Per the US Centers for Disease Control and Prevention, Central Florida has witnessed an increased incidence of leprosy cases. Because cases have lacked traditional risk factors (zoonotic exposure, recent residence outside of the United States), it is thought that leprosy may now be endemic in the southeastern United States. Travel to Florida should be considered when conducting leprosy contact tracing in any state.
Leprosy spreads via human-to-human transmission. Armadillos are also a reservoir, and direct contact with armadillos is thought to be a risk factor for development of leprosy. The average incubation period for M leprae is about 5 years, with a range from 2 to over 30 years.
Mycobacterium leprae has a predilection for the cooler parts of the body, skin, peripheral nerves, upper respiratory system, anterior eye chambers, and testes.
Leprosy is classified into 5 disease types based on clinical, immunologic, and pathologic criteria:
- Tuberculoid leprosy (TT)
- Borderline tuberculoid leprosy (BT)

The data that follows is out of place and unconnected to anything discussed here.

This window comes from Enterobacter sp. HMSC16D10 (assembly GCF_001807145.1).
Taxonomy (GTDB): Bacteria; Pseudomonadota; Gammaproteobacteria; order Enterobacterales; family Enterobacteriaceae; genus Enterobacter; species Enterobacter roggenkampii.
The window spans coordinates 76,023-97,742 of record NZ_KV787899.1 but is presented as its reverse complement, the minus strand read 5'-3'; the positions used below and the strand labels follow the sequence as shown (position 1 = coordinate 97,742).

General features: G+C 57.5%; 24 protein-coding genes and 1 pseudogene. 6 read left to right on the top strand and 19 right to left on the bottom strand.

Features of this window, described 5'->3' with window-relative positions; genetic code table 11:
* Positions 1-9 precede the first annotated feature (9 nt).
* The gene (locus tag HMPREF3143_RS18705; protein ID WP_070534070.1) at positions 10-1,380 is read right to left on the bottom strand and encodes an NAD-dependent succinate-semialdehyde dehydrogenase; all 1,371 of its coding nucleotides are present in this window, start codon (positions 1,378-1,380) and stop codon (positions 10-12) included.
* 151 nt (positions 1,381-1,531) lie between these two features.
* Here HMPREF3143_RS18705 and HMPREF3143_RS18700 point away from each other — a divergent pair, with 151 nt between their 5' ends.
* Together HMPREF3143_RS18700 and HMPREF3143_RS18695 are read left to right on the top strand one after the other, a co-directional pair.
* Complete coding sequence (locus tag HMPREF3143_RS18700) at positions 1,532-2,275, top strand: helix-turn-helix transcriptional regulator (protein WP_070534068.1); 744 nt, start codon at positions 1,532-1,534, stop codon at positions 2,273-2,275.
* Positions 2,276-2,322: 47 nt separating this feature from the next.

- Midborderline leprosy (BB)
- Borderline lepromatous leprosy (BL)
- Lepromatous leprosy (LL)
Peripheral neuropathy may occur across the spectrum before, during, and after treatment. Small nerve fibers conveying fine touch, temperature, and pain sensations are the most impaired. During immune exacerbations (reactions), fever, arthralgias, neuritic pain, uveitis, and orchitis may occur.
Type 1 lepra reaction and erythema nodosum leprosum (type 2 lepra reaction) are 2 types of reactive states seen during alteration of the patient's immune response. They can occur before, during, or after therapy. Lucio phenomenon is a rare reaction seen in patients with multibacillary leprosy due to endothelial invasion of M leprae.
Mycobacterium lepromatosis is a newly identified mycobacterium that usually causes diffuse LL or LL. Cases of BL leprosy have also been reported, as have those with Lucio phenomenon and erythema nodosum leprosum.